Appeal from the Judgment of Sentence of June 26, 2009, in the Court of Common Pleas of Lehigh County, Criminal Division, at No.: CP-39-CR-0003119-2008
The opinion of the court was delivered by: Bowes, J.:
BEFORE: BOWES, SHOGAN, and FREEDBERG, JJ.
David Anthony Corley appeals from the June 26, 2009 judgment of sentence of sixty-nine months to twelve years imprisonment imposed after he pled guilty to one count of criminal conspiracy to commit aggravated assault. After careful review, we affirm.
The facts giving rise to Appellant's criminal prosecution are gleaned from our review of the record. On May 6, 2008, at approximately 2:00 a.m., there was a shootout outside the Joker's Bar in Allentown. Two individuals suffered shotgun wounds and were treated at local hospitals. Witnesses identified Appellant as the driver of a vehicle in which the passenger, Anthony Royale, was observed holding a shotgun. They described the clothing Appellant and his cohort were wearing. Police arrested Appellant and, after waiving his Miranda rights, Appellant told police that the altercation started as he and Royale were exiting the bar. An unknown man pulled a handgun from his parked vehicle and threatened him. Appellant entered a vehicle with Royale and the two went to Royale's home and retrieved a twelve-gauge shotgun that they had placed in the bushes. They returned to the area of Joker's Bar where a shootout ensued and Royale shot Charles Powell and Chris Jackson. Police recovered twenty-eight shells of many different calibers from the scene.
Appellant was charged with two counts each of attempted homicide, aggravated assault, and recklessly endangering another person, and one count each of criminal conspiracy and possession of marijuana. Pursuant to an agreement with the Commonwealth, Appellant pled guilty to one count of criminal conspiracy to commit aggravated assault, a first-degree felony. On April 20, 2009, he was sentenced to seven to fourteen years incarceration.
Appellant timely moved for reconsideration of his sentence and reconsideration was granted. On June 26, 2009, the court resentenced him to sixty-nine months to twelve years in a state correctional institution. Immediately following the pronouncement of the new sentence, counsel for Appellant orally moved to withdraw and the court granted the motion. The court did not appoint counsel for a possible direct appeal and no direct appeal was filed.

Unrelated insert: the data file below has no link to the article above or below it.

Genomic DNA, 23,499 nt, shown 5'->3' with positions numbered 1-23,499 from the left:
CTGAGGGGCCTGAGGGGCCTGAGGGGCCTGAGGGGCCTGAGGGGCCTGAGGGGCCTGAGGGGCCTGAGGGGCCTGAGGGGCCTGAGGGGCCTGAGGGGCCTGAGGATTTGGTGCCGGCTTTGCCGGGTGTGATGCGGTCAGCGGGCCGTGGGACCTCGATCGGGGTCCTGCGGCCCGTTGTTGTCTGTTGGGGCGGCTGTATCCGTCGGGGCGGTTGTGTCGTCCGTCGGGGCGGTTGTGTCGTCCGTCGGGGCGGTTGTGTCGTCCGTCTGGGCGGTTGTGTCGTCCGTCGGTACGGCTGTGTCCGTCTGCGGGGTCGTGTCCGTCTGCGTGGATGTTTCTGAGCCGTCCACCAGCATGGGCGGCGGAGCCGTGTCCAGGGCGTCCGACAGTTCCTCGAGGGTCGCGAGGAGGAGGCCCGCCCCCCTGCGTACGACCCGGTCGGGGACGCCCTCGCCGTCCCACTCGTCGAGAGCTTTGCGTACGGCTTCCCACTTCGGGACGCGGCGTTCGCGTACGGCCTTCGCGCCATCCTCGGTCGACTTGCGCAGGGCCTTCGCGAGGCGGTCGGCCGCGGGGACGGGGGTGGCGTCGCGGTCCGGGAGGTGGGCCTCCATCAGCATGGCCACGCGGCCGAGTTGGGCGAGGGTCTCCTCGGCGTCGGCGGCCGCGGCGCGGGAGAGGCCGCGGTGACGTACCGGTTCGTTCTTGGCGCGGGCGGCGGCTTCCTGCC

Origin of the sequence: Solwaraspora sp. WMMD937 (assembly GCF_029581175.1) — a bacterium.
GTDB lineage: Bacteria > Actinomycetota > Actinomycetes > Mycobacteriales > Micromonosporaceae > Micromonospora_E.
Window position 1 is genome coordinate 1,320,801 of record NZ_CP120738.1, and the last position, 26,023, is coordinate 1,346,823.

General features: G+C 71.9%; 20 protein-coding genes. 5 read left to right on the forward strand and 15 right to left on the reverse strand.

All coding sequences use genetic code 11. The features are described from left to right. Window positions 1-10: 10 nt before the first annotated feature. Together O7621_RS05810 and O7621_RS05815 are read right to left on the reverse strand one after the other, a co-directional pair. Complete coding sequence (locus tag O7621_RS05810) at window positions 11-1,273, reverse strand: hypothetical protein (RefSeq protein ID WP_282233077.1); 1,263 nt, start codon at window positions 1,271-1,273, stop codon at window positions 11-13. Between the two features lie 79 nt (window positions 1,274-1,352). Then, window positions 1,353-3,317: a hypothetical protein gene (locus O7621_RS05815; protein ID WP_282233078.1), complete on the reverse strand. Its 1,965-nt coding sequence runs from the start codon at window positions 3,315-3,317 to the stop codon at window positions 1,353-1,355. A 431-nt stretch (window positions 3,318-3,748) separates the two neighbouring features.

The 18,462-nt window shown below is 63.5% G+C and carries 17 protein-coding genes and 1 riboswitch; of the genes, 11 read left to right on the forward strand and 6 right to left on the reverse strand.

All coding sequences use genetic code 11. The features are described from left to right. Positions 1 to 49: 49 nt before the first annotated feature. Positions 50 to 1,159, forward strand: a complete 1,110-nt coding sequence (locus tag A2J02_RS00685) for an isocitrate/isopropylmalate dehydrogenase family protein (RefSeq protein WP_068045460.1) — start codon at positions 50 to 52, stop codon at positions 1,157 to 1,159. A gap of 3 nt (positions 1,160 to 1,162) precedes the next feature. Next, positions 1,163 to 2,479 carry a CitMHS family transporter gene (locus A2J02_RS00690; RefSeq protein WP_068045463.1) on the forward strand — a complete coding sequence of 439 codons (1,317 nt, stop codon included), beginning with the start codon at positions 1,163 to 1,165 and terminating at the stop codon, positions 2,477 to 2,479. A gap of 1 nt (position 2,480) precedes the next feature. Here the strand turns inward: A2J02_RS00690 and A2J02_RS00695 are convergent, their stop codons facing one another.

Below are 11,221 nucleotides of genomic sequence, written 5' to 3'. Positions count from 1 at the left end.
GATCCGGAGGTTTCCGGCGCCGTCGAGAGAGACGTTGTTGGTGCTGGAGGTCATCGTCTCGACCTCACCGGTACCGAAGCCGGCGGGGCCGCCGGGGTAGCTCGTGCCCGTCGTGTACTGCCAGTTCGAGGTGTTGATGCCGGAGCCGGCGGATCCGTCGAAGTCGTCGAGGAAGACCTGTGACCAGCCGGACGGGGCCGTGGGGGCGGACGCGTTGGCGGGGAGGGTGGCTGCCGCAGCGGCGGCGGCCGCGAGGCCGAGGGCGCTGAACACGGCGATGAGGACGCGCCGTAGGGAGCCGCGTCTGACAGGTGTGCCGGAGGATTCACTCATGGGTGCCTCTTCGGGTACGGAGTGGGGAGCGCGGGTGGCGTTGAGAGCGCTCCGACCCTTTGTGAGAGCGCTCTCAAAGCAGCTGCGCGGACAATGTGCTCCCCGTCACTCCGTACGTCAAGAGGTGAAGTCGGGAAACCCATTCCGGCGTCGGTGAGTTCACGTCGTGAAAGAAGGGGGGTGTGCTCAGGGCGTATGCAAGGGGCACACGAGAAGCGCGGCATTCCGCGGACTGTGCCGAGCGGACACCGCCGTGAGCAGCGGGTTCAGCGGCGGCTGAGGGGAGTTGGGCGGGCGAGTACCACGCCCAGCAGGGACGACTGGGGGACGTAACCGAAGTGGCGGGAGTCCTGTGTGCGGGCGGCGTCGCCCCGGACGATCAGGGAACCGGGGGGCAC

Appellant timely filed a PCRA petition and counsel was appointed. Counsel filed an amended petition on Appellant's behalf alleging that as a result of counsel's withdrawal at sentencing, Appellant was denied effective assistance of counsel post-sentence and for purposes of appeal. Following an evidentiary hearing on January 20, 2010, the court denied PCRA relief. Appellant timely appealed to this Court and we held that the PCRA court failed to determine, as mandated in Pa.R.Crim.P. 120(B)(3), whether, upon granting counsel's leave to withdraw, new counsel was entering an appearance or being appointed, or whether Appellant was proceeding without counsel. Commonwealth v. Corley, 2011 Pa. Super. LEXIS 1599 (unpublished memorandum). Since Appellant did not waive counsel or indicate that he desired to proceed pro se, Appellant was denied counsel and effectively foreclosed from pursuing a direct appeal. We reversed and remanded for reinstatement of Appellant's appellate rights nunc pro tunc and appointment of counsel.
On April 19, 2011, following remand, Appellant sought reinstatement of his right to file a post-sentence motion, averring that the Superior Court's reversal included the right to file a post-sentence motion nunc pro tunc. By order dated April 20, 2011, the court denied Appellant's petition. Appellant filed the within appeal to this Court on May 5, 2011, and complied with the trial court's order to file a Pa.R.A.P. 1925(b) concise statement of errors complained of on appeal. The trial court filed its Rule 1925(a) opinion incorporating its earlier opinion of February 9, 2010. The matter is now ready for our review.
Appellant raises two issues for our consideration:
I. Is there a substantial question for which the Superior Court should grant allowance of appeal from the discretionary aspects of the sentence?
II. Is the sentence harsh and manifestly excessive, and therefore ...